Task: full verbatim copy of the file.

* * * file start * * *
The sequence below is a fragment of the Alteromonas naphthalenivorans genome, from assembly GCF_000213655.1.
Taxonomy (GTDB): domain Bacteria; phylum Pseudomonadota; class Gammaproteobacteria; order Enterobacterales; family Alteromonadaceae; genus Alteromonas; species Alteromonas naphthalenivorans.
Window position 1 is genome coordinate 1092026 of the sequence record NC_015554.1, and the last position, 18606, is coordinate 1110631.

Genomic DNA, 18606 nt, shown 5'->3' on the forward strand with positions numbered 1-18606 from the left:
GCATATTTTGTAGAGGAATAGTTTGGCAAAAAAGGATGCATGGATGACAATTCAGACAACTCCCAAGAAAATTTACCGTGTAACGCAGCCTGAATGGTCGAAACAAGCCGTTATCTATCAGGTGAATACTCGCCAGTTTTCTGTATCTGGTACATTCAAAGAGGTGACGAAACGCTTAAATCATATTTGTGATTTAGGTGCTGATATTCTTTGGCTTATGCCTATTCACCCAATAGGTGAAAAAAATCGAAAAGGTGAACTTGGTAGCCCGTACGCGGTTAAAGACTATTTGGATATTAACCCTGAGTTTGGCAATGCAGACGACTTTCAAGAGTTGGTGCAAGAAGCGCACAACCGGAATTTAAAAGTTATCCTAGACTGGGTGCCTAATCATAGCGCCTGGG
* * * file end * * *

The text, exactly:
The sequence below is a fragment of the Alteromonas naphthalenivorans genome, from assembly GCF_000213655.1.
Taxonomy (GTDB): domain Bacteria; phylum Pseudomonadota; class Gammaproteobacteria; order Enterobacterales; family Alteromonadaceae; genus Alteromonas; species Alteromonas naphthalenivorans.
Window position 1 is genome coordinate 1092026 of the sequence record NC_015554.1, and the last position, 18606, is coordinate 1110631.

Genomic DNA, 18606 nt, shown 5'->3' on the forward strand with positions numbered 1-18606 from the left:
GCATATTTTGTAGAGGAATAGTTTGGCAAAAAAGGATGCATGGATGACAATTCAGACAACTCCCAAGAAAATTTACCGTGTAACGCAGCCTGAATGGTCGAAACAAGCCGTTATCTATCAGGTGAATACTCGCCAGTTTTCTGTATCTGGTACATTCAAAGAGGTGACGAAACGCTTAAATCATATTTGTGATTTAGGTGCTGATATTCTTTGGCTTATGCCTATTCACCCAATAGGTGAAAAAAATCGAAAAGGTGAACTTGGTAGCCCGTACGCGGTTAAAGACTATTTGGATATTAACCCTGAGTTTGGCAATGCAGACGACTTTCAAGAGTTGGTGCAAGAAGCGCACAACCGGAATTTAAAAGTTATCCTAGACTGGGTGCCTAATCATAGCGCCTGGG